About the difference between PL and topological embeddings, this results from the general counter-examples arising from the Hauptvermutung: In dimensions 5 and more, there exist topological spheres which do not admit any piecewise-linear structure

Are there any other properties that can be generalized? for example, can Euler's Formula for planar graphs be generalized somehow to higher dimension?

You might want to take a look at the Euler characteristic (jump to the topological definition), which relates the alternating sum of the number of $k$-dimensional simplices with the alternating sum of the betti numbers of your complex.

Similarly, it seems that the complete 3-hypergraph on 6 vertices doesn't have 3-simple-embedding.

Indeed, this results from the van Kampen-Flores obstruction. This is explained in remarkable detail and clarity in Matousek's book Using the Borsuk Ulam Theorem.


Oh oh. You want to be very very careful. Contact graphs of convex polytopes in 3d can realize any graph. Surprisingly, the clique can be realized by n polytopes that are n rotated and translated copies of the same polytope (the mind boggles). See this paper:


This already implies that you can encode pretty nasty graphs as intersection graphs of triangles in 3d. See section 4 of this paper:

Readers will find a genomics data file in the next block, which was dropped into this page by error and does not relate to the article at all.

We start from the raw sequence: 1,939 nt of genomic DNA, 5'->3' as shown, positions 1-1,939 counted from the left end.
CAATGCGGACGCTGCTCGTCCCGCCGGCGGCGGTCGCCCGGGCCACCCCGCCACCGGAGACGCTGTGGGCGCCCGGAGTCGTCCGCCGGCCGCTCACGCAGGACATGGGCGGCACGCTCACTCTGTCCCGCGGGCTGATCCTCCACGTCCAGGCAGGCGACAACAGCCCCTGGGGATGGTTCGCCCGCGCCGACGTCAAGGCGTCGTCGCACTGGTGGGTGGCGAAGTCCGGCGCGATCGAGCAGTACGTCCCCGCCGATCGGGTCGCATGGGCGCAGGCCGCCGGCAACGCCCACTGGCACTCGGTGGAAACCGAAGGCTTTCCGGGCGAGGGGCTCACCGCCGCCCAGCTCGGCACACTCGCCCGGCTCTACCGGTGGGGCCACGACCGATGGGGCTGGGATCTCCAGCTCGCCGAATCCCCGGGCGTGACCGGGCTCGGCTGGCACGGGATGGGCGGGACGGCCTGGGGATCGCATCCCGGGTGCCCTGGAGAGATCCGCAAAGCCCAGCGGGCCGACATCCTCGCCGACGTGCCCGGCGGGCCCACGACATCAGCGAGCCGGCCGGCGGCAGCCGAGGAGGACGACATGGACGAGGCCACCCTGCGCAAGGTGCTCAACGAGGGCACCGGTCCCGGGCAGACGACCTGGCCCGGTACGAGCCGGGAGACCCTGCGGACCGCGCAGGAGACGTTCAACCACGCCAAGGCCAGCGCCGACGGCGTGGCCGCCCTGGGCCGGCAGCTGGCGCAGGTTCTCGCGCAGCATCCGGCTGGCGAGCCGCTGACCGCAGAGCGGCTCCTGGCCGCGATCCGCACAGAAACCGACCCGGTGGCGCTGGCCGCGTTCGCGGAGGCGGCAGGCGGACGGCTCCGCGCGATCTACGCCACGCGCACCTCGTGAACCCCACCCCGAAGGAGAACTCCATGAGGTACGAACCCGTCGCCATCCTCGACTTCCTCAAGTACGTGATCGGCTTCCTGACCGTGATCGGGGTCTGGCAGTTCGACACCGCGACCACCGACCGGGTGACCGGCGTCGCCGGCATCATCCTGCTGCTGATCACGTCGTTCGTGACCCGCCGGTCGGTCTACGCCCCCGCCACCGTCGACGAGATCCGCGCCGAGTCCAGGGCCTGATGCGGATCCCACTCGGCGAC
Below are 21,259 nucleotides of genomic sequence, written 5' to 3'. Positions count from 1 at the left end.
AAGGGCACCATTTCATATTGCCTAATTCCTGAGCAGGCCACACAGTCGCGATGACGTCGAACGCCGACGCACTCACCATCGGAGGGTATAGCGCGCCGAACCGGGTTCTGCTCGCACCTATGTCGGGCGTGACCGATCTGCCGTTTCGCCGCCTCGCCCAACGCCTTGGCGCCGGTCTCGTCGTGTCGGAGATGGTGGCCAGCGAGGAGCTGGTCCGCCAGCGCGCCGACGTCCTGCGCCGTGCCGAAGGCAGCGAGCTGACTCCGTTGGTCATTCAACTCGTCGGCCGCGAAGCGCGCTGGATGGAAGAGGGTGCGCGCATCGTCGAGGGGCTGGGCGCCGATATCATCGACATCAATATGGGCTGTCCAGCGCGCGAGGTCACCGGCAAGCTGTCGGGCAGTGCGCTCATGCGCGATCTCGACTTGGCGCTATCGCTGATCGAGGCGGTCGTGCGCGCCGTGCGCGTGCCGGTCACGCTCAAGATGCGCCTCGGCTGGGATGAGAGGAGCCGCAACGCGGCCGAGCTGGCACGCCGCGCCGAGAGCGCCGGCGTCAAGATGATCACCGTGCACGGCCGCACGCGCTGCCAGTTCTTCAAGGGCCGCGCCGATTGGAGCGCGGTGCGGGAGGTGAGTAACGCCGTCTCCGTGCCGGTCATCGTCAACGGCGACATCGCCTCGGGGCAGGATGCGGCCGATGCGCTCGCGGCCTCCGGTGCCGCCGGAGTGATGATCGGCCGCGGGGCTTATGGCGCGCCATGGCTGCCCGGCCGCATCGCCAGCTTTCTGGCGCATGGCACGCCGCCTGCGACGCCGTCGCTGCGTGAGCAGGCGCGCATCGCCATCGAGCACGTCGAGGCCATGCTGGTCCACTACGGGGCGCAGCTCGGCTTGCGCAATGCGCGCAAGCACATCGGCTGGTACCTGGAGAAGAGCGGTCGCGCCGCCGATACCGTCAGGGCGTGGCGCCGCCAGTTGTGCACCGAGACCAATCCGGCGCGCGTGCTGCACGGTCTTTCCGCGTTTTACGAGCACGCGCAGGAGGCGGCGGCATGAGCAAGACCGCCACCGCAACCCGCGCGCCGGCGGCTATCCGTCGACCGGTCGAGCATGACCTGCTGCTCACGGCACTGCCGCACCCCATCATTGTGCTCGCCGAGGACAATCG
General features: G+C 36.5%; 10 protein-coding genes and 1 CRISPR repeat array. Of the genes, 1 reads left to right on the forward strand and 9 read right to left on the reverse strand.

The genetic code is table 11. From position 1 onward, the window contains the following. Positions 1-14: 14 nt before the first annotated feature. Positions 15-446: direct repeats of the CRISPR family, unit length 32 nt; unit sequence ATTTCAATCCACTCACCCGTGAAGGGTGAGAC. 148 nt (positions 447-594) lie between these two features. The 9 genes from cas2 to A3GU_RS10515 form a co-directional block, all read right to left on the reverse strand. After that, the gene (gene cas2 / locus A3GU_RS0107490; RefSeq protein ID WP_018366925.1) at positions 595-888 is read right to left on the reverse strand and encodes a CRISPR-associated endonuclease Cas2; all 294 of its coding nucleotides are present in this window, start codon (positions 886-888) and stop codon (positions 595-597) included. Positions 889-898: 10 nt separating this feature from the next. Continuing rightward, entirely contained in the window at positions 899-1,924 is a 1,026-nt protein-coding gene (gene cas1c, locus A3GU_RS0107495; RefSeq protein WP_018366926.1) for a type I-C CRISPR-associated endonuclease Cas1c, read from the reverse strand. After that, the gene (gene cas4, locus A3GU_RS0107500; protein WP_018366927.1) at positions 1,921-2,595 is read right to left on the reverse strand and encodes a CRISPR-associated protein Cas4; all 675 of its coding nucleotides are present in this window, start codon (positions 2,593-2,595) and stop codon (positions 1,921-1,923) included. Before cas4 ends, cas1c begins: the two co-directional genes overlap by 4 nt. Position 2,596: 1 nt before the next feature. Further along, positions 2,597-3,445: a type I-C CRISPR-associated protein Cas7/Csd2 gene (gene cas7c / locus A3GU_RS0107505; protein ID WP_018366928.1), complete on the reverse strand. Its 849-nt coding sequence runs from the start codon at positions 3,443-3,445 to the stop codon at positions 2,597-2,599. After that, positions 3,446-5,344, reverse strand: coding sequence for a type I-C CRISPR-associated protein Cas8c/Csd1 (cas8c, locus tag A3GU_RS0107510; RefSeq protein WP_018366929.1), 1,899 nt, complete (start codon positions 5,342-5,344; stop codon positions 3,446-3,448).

BTW, I am interested in a similar version of your problem by trying to understand how geometric intersection graph behaves...


Schnyder Theorem states that a graph is planar iff its incidence poset has dimension at most 3. This has been extended by Mendez to arbitrary simplicial complexes (see "Geometric Realization of Simplicial Complexes", Graph Drawing 1999: 323-332). Strangely enough there is a much older paper with a very similar title "The geometric realization of a semi-simplicial complex", but I suspect that it's on a different topic.


Very important property : tree-width duality.

e.g look at : Tree-width of hyper-graphs and surface duality by Frederic Mazoit,

The abstract is as follow:

In Graph Minors III, Robertson and Seymour write: "It seems that the tree- width of a planar graph and the tree-width of its geometric dual are approximately equal, indeed, we have convinced ourselves that they differ by at most one." They never gave a proof of this. In this paper, we prove a generalization of this statement to embedding of hypergraphs on general surfaces, and we prove that our bound is tight.


  • 1
    $\begingroup$ As a side remark, the proof of this duality property was first claimed by D. Lapoire in his PhD thesis (under the direction of B. Courcelle). The proof used hypermap rewriting techniques if I'm correct. $\endgroup$
    – Super8
    Mar 24, 2014 at 14:37
  • $\begingroup$ @Super8, That's interesting, do you have a reference to that phd thesis (sure I could search about it, but if you provide more information is more convenient). $\endgroup$
    – Saeed
    Mar 24, 2014 at 16:30
  • $\begingroup$ @Super8, I searched about it, but this is from abstract of his thesis: "As a first consequence, we prove a conjecture of Robertson and Seymour: the dual of some planar graph $G$ has a tree-width at most equal to the treewidth of $G$". That means he just proved this for planar graph (also he didn't provide exact bound), but Mazoit work is for hyper graphs embedded on a fixed sourface and tight bound. Also the latter published in journal with referee, but the other one didn't. $\endgroup$
    – Saeed
    Mar 25, 2014 at 11:22